But not every single crime can be solved with forensic evidence.
People say hope springs eternal. Polly Sullivan lived those words.
"She was always what I would call a do-gooder," Linda Gruno, Sullivan's sister said. "She had this really naïve attitude that all people were basically good, if you help them, if you gave them the chance they would prove that to you."
The 44-year-old wanted to give others hope.
"It was supposed to be just a home for single Indians coming to integrate into the city, but she took a lot of people from the Department of Corrections, she helped people with their parole plans, she went down to Canon City and picked them up, she gave people clothes, bus fair money," Gruno said.
Crooked Tree was a housing development at Lowry which Sullivan helped establish and managed for about a year.
"I used to tell her that she needed to get a gun and take a class and learn how to use it, she goes I'm not afraid of anybody, I'll just call the police if anything happens," Gruno said.
The day after Christmas in 1998 someone else had to call police to Sullivan's home.
She was stabbed 14 times. The murder weapon was never found. Apartment resident Willie Safford was arrested and charged in connection with the killing. The charges were dropped a month later.
Gruno puts it on Denver Police.
"The whole investigation was kind of messed up from the start," she said. "But this case is solvable, every expert has looked at it has said this case is solvable. And why they're taking so long to do something about it."
Matt Murray was a detective when Sullivan was murdered and took on the case.
"In the end we did not have either the evidence or the testimony to continue to hold and try Willie Safford," he said. "What really happened in this case was all of what looked to be fantastic evidence to help us prove our case just kind of started to fall apart. We'd hoped blood in one place would tie one person and blood in another place would, but none of it did. And that's one of the reasons forensics is not the answer to everything."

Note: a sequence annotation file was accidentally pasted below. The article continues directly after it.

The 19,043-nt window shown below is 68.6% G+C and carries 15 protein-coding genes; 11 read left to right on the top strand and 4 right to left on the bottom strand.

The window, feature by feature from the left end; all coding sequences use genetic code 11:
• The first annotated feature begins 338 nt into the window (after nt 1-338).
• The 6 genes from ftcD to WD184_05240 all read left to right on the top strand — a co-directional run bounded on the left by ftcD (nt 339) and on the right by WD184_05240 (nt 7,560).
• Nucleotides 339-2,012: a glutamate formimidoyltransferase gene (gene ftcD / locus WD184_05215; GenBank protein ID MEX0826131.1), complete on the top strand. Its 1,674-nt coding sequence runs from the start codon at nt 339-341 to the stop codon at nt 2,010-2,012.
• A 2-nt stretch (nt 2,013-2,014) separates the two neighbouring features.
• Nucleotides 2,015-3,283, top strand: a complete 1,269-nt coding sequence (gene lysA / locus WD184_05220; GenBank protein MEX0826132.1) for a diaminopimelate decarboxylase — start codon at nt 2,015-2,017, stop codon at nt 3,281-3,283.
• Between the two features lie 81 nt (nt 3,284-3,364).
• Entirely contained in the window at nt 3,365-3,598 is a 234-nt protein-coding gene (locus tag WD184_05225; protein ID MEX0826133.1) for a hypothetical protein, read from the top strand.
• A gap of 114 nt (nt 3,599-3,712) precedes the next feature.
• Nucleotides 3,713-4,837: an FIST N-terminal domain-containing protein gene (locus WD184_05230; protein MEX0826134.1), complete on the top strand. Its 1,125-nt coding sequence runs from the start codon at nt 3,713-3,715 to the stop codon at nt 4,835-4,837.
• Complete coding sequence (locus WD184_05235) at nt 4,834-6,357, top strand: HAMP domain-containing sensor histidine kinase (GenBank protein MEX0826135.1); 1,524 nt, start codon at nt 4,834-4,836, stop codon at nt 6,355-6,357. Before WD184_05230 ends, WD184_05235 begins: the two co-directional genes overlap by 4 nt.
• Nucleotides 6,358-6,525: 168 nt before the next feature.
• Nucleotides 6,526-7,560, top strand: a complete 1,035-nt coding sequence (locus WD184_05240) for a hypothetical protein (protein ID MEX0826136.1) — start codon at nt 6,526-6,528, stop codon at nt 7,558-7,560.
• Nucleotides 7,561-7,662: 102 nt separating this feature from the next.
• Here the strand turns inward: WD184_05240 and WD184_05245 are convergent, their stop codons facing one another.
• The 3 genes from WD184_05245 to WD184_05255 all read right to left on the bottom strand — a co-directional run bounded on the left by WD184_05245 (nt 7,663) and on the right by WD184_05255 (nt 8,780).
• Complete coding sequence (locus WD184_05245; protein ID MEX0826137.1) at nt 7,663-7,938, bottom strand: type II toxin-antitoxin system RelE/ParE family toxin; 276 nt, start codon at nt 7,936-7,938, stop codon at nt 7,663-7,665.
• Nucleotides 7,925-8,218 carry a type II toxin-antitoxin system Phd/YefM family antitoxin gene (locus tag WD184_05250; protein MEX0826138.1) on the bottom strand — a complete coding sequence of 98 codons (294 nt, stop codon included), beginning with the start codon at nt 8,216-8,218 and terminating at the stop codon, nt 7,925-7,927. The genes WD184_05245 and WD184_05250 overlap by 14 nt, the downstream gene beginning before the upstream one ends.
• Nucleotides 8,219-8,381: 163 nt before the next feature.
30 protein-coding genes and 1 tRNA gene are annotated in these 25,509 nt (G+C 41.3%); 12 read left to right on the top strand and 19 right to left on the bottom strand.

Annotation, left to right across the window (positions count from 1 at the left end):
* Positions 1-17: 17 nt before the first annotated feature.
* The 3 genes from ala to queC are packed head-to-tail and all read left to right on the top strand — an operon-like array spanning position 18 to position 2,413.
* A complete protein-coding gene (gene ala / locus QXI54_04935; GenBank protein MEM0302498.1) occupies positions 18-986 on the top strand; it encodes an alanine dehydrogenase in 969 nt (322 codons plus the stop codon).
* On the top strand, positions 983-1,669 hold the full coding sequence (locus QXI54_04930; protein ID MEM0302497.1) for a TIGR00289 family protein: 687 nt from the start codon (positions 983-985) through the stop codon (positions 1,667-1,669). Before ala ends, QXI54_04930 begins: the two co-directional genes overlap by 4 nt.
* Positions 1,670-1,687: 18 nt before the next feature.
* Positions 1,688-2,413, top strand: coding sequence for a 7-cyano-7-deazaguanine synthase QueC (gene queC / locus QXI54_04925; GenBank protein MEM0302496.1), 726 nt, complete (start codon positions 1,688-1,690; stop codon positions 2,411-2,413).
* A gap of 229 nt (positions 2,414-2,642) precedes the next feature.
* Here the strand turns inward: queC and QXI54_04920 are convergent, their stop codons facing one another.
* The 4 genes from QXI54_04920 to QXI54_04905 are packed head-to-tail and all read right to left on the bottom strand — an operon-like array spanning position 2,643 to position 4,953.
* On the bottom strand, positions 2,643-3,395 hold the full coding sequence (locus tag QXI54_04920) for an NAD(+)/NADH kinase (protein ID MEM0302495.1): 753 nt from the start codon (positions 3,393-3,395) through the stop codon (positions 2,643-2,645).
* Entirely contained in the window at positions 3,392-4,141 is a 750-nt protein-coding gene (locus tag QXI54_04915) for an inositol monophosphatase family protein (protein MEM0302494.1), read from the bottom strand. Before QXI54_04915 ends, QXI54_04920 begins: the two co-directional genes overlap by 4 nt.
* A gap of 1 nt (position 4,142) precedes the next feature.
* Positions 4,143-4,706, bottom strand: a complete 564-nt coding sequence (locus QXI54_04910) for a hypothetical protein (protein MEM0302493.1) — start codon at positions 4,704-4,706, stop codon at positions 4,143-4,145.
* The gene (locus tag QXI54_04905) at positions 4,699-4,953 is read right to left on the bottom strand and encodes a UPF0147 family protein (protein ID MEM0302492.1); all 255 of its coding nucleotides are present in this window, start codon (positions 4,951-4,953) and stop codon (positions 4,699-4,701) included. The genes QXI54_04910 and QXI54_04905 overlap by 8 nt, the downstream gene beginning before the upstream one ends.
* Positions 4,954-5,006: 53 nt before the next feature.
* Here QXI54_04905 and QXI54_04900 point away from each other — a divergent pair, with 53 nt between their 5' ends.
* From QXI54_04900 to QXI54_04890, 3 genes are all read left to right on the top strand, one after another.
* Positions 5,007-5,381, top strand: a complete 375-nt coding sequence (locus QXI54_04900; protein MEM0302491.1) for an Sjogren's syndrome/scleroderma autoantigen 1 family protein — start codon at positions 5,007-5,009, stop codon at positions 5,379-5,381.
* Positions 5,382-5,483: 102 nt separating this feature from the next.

Police can't tell 9NEWS what evidence they have, since this is still an open case.
But say they've tested and will continue testing the evidence.
"The evidence actually rarely solves the case," Murray said. "The evidence leads the investigator to how to solve the case. We continually apply new science, new technology in an effort to further the case forward through both evidence and any type of information we can obtain from other people. We don't give up, we don't quit."
Hope for the Gruno family is a delicate word.
"I don't have very much hope that they will do anything within the next five years," Gruno said.
Because no matter how Linda Gruno is "jaded" in her words about what Denver Police can do for her. She's not giving up, which means just like her sister Polly Sullivan, who always believed in people, Linda has hope.
"We're not going to stop, we're gonna keep going. We'll never stop they will always be bothered by us. Because I believe it can be solved. I also believe police are there to serve and protect, not just arrest people."
Denver officially formed its Cold Case Unit in 2004. Denver District Attorney Mitch Morrissey told 9NEWS Crime and Justice Reporter Anastasiya Bolton the unit has solved more than 80 cases in a decade.
More specifically, 87 cases broken down to 70 sexual assaults, 14 homicides, 1 burglary, 1 first-degree kidnapping and 1 attempted homicide.
He said U.K. comes the closest to the number of cold cases solved with 40 resolved.
Between 1970 and 2010 Denver has a total of 678 homicide cases that are open or unsolved.
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